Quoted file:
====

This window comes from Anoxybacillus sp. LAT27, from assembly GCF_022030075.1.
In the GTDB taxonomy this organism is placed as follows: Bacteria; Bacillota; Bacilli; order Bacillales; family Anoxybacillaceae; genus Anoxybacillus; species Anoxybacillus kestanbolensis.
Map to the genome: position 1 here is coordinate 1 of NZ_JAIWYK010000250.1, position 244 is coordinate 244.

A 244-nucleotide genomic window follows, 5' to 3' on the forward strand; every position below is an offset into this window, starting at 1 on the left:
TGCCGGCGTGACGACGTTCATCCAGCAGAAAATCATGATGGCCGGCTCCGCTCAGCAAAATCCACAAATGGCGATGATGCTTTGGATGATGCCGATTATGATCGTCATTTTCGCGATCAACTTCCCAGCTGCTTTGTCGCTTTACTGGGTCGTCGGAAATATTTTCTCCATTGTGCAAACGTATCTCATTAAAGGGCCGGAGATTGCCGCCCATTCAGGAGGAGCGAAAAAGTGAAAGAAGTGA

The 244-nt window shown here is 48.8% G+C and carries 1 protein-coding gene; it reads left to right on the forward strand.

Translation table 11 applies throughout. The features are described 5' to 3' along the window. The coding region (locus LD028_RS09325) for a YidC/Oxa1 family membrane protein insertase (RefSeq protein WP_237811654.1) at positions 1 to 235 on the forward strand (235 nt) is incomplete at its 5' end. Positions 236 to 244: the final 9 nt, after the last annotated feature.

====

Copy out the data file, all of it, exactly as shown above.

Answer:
This window comes from Anoxybacillus sp. LAT27, from assembly GCF_022030075.1.
In the GTDB taxonomy this organism is placed as follows: Bacteria; Bacillota; Bacilli; order Bacillales; family Anoxybacillaceae; genus Anoxybacillus; species Anoxybacillus kestanbolensis.
Map to the genome: position 1 here is coordinate 1 of NZ_JAIWYK010000250.1, position 244 is coordinate 244.

A 244-nucleotide genomic window follows, 5' to 3' on the forward strand; every position below is an offset into this window, starting at 1 on the left:
TGCCGGCGTGACGACGTTCATCCAGCAGAAAATCATGATGGCCGGCTCCGCTCAGCAAAATCCACAAATGGCGATGATGCTTTGGATGATGCCGATTATGATCGTCATTTTCGCGATCAACTTCCCAGCTGCTTTGTCGCTTTACTGGGTCGTCGGAAATATTTTCTCCATTGTGCAAACGTATCTCATTAAAGGGCCGGAGATTGCCGCCCATTCAGGAGGAGCGAAAAAGTGAAAGAAGTGA

The 244-nt window shown here is 48.8% G+C and carries 1 protein-coding gene; it reads left to right on the forward strand.

Translation table 11 applies throughout. The features are described 5' to 3' along the window. The coding region (locus LD028_RS09325) for a YidC/Oxa1 family membrane protein insertase (RefSeq protein WP_237811654.1) at positions 1 to 235 on the forward strand (235 nt) is incomplete at its 5' end. Positions 236 to 244: the final 9 nt, after the last annotated feature.